Of all the holidays in the year – religious, patriotic and otherwise – Good Friday is the most meaningful for me. For the last several years, I have spent part of Good Friday in a vigil visiting sites where death by gun violence occurred, reading and reflecting on both the violent and tragic deaths due to gun violence and the suffering of Jesus. However, at the last moment this year’s vigil was cancelled, and so I am choosing to spend that time with this reflection.
My special relationship with Good Friday began when I was a first year student at Duke University in the spring of 1972. Having grown up in a community in which Good Friday meant a day off from school, I was at first surprised and disoriented that I had my regular Friday class schedule that day; there was nothing special about it. Moreover, at the time I was taking a course on the New Testament in which the agnostic professor denied the historicity of the resurrection and proclaimed in his Scottish brogue that “the bones of Jesus are lying somewhere in the garbage heap of Jerusalem!” So there I was in a place where not only was Good Friday not noted, but also its significance was denied.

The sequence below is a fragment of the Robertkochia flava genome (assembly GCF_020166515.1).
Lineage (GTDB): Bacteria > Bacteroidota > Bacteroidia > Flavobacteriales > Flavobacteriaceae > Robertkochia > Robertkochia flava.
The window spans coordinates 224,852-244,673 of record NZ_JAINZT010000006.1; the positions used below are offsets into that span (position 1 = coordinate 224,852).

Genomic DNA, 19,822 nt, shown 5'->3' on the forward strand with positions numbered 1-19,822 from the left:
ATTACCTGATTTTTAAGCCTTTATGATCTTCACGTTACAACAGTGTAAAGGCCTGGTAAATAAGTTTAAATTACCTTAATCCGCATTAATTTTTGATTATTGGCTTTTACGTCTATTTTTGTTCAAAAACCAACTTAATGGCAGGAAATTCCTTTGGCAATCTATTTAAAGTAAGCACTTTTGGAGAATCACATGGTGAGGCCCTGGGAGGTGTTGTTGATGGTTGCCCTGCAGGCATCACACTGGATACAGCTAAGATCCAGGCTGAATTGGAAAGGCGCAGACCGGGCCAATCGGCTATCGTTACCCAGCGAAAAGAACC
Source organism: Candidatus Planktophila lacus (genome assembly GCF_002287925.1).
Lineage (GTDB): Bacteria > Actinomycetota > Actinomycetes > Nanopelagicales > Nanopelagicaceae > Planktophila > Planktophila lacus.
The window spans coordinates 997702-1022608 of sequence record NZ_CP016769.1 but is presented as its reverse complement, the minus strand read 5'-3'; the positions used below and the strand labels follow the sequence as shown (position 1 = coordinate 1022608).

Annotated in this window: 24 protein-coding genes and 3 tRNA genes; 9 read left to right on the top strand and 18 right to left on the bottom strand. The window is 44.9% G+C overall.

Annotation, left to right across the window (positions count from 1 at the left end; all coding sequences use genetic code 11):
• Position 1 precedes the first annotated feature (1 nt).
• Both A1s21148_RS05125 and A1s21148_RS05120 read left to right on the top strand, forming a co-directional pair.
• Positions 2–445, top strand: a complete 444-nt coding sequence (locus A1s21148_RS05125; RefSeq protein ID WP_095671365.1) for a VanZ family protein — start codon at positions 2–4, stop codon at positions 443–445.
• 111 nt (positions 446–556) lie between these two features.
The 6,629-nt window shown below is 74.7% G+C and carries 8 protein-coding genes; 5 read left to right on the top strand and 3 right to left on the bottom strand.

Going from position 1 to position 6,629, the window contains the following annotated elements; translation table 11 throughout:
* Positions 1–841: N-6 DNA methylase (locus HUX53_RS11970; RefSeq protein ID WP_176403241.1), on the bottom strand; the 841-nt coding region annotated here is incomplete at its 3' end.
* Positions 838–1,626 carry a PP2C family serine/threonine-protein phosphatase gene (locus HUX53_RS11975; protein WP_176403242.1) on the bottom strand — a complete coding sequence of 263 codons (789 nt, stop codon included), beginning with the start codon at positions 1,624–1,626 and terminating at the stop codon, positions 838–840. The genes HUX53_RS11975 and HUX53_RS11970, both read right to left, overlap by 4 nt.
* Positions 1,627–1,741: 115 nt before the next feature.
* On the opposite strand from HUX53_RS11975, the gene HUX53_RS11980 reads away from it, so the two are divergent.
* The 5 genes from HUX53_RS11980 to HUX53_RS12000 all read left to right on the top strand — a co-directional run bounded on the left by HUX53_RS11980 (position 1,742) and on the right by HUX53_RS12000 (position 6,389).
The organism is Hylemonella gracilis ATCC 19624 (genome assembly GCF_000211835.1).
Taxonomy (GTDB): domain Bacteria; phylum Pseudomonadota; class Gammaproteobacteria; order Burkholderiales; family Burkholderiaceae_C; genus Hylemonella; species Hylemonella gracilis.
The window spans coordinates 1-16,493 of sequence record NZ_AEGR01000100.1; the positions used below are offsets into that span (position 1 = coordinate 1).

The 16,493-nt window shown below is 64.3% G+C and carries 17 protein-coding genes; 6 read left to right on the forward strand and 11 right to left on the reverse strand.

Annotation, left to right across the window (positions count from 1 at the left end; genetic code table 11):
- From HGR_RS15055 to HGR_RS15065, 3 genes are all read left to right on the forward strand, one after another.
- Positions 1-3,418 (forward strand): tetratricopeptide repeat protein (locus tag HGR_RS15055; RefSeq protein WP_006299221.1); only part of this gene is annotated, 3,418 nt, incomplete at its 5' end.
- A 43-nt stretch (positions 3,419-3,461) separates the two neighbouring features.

After my New Testament class, I went to the Duke Chapel (which wrongly named, was really a cathedral) where I sat in a pew for quite a while thinking about the death of Jesus and the meaning of the day. Having its significance blatantly denied caused me to reflect on its meaning for me. While there I began to write the words to a bluesy-rock-type song with these words
On this day, they tried to kill my Lord
On this day they tried to kill my Lord
They put him on a wooden cross,
But he came back to show who’s boss.
Now they know they can’t kill my Lord.